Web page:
The House passed legislation on Wednesday that provides billions of dollars in new spending to address the Department of Veterans Affairs health care scandal.
But the bill allows VA officials involved in denying veterans access to health care escape some of the harsher penalties that Congress has considered over the last few weeks.
Members approved the bill in an easy 420-5 vote — all five “no” votes came from Republicans. The Senate is expected to consider the bill later this week.
The legislation is the result of a weekend compromise between House Republicans and Senate Democrats aimed at ensuring that veterans can quickly receive care outside the VA system if necessary, and increasing the chances of care within the system by hiring new doctors and nurses.
The legislation calls for another $14.4 billion to be spent on these and other priorities over the next decade. About $10 billion of that money will come from new government borrowing, but even Republicans agreed that new debt is an acceptable way to pay for veterans’ access to health care services.
Most of that spending will take place over the next few years, while the $4.4 billion in spending offsets won’t start kicking in until several years from now.
Since the VA scandal broke a few months ago, members of both parties have been outraged at the conduct of VA employees who manipulated veterans’ wait time data, and covered up those efforts. Many were also angry that senior VA officials continued to receive bonuses even though they were failing in their mission to ensure prompt health services for veterans.
That outrage led the House to vote unanimously in June to prevent the VA from awarding any bonuses for VA employees for the next two years.
But despite that vote, the final VA bill would only cap VA bonuses at $360 million per year for the next ten years — that’s just a 10 percent reduction from the $400 million the VA typically awards. The bill would authorize the VA to spend as much as $3.6 billion in bonuses over the next decade, despite ongoing complaints about the performance of VA officials around the country.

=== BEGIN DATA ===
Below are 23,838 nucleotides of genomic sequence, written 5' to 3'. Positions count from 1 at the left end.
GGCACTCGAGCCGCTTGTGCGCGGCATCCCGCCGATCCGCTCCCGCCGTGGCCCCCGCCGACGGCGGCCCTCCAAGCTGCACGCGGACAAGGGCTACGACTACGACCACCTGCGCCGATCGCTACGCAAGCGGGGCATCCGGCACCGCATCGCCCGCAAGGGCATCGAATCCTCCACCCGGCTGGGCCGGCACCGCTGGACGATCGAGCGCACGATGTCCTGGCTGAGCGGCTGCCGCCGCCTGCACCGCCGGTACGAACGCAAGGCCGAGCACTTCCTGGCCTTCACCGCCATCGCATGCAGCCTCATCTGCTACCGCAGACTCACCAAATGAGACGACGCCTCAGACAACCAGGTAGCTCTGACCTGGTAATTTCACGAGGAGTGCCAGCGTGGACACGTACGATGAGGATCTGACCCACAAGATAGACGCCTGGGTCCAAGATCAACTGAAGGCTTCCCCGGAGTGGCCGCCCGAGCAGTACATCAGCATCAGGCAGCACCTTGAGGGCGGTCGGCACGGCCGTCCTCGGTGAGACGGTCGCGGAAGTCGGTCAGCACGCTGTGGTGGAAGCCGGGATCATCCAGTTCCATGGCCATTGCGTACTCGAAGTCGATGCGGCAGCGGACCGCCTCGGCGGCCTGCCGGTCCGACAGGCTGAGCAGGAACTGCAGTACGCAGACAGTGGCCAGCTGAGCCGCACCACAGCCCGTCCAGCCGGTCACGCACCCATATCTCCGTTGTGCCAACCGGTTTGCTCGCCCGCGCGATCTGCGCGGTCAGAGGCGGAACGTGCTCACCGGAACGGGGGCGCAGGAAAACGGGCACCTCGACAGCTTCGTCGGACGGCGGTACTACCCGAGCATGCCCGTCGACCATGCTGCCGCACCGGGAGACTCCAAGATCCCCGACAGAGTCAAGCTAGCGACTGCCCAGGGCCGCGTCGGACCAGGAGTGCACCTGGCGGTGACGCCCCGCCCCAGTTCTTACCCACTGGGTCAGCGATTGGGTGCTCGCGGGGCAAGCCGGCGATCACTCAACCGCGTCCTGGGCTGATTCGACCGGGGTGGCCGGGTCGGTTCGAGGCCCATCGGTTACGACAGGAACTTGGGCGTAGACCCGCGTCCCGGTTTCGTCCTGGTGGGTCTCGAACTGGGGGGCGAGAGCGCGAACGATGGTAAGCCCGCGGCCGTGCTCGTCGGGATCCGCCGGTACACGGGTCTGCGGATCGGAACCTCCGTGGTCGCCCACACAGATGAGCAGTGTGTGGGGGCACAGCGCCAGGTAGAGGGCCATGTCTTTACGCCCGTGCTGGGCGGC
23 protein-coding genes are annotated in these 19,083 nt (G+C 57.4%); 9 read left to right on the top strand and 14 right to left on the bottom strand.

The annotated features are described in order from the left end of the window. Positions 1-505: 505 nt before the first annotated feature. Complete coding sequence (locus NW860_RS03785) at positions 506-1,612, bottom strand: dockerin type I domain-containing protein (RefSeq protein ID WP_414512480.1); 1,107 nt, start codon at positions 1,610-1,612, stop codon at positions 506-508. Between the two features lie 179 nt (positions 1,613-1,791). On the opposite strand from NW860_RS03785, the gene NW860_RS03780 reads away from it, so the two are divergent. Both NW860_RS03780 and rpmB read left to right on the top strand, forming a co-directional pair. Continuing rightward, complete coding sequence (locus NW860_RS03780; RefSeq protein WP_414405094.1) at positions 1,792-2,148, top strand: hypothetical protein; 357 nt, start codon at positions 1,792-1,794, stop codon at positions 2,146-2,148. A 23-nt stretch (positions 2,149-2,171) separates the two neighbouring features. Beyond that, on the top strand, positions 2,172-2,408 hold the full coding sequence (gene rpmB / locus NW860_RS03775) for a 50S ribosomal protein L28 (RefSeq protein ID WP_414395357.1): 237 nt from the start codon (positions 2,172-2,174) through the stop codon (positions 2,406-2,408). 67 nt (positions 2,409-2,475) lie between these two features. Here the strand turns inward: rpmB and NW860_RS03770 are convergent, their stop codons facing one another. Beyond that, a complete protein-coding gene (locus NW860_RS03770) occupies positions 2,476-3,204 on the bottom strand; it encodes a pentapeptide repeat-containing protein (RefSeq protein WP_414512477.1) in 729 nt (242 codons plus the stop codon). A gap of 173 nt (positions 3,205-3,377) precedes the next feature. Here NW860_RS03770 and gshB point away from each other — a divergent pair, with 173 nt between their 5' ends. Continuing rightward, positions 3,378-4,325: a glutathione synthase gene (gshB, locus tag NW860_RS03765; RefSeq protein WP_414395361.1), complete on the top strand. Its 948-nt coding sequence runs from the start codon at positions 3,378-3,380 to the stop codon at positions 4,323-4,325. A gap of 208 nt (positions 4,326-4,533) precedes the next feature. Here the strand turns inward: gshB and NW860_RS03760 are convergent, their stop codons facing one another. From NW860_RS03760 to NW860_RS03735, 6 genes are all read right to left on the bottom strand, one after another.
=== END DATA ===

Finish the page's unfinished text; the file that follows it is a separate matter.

The House-passed version of the VA bill would have allowed the VA secretary to immediately fire any VA employees for misconduct. But that language was also weakened, as the final bill includes a version of the Senate proposal that would give fired or disciplined VA workers a week to appeal these decisions, and a 21-day appeal process.
While the final bill falls short of the tougher disciplinary actions proposed by the House, supporters of the compromise stressed that the bill represents a first step toward reforming a department that most agree is completely broken.
“The conference report we’re considering this afternoon is the first step, the first step toward alleviating their pain and paving the way for the failing VA health care system to experience much-needed structural and cultural reform,” House Veterans’ Affairs Committee Chairman Jeff Miller (R-Fla.) said before the final vote.
Even Concerned Veterans for America, a group that called for passage of the tougher House language on VA employees, said it supports the compromise as a first step.
“For the first time since the 1980s, real civil service reform will ensure poorly performing VA executives can be promptly fired,” that group said.